After his first audition Fred Astaire received the following feedback from an MGM executive: “Can’t act. Slightly bald. Can dance a little.”

Max Lucado’s first book was rejected by 14 publishers before finding one that would give him a chance.

Dr. Seuss’s first book was rejected by 27 publishers.

A so-called football expert once said of 2-time Super Bowl winning coach Vince Lombardi: “He possesses minimal football knowledge. Lacks motivation.”

NBA superstar Michael Jordan was cut from his high school basketball team. Later in his career, when he was playing for the Chicago Bulls, he said: “I’ve missed more than 9000 shots in my career. I’ve lost more than 300 games. 26 times I’ve been trusted to take the game winning shot and missed. I’ve failed over and over and over again in my life. And that is why I succeed.”

Albert Einstein wasn’t able to speak until he was four years old. Teachers said he would never amount to much.

Walt Disney was fired from a newspaper for lacking imagination and having no original ideas.

Thomas Edison was told by a teacher that he was too stupid to learn anything and that he should go into a field where he might succeed by virtue of his pleasant personality.

The Beatles were rejected by Decca Recording Studio who said “we don’t like their sound; they have no future in show business.”

Oprah Winfrey was demoted from her job as a news anchor because she “wasn’t fit for television.”

J.K. Rowling’s first manuscript, Harry Potter, was rejected by 12 publishers before one was willing to give her a chance. That publisher, however, told her to get a day job because she had little chance of making money in children’s books.

 

 

 

As I have journeyed through life I have had different purposes for different seasons of my life.

When I was a senior in high school I took a psychology course. I was fascinated by the concept that there are reasons why people do what they do and feel what they feel. This course was the beginning of a lifelong desire to understand what makes people tick. I subsequently majored in psychology in college, went to graduate school where I earned a master’s degree in clinical social work, and embarked on a career as a psychotherapist. I also engaged in therapy myself as a client to understand what made me tick.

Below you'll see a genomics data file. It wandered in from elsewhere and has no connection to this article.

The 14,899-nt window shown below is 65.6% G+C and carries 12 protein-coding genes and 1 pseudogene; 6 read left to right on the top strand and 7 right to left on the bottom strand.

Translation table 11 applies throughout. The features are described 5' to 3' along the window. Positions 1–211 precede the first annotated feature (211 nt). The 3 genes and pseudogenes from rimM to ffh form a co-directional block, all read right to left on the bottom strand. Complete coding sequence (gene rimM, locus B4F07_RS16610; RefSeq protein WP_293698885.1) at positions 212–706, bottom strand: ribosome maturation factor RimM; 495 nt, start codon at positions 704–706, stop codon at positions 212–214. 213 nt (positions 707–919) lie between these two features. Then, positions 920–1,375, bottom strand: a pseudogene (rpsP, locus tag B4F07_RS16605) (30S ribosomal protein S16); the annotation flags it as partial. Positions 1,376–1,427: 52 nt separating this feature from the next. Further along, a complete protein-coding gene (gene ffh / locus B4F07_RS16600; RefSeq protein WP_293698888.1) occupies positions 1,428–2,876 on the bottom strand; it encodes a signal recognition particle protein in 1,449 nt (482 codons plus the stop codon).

The desire to understand what makes people tick grew into a passion for helping people live healthy, happy lives emotionally and relationally. When God called me to lead a Celebrate Recovery ministry in August 2003, I was given another avenue through which to help people heal the hurts, habits, and hang-ups which impeded them from living the lives they were created to live.

In July 2014 God narrowed this passion to focus on women. He lit a fire in my heart to help his daughters be set free from the belief systems and practices that tell them they are second-class citizens, and stop them from being who God created them to be. I put form to this passion and calling by writing When Going with the Flow Isn’t Enough, Swim Upstream. In this book I focus on how the Christian Church has contributed to maintaining gender inequality in the United States. I hope that the men and women who read it will be encouraged to swim upstream against gender inequality wherever they either see it happening to others or experience it themselves. I finished this manuscript about one month ago. The publishing process will begin in January.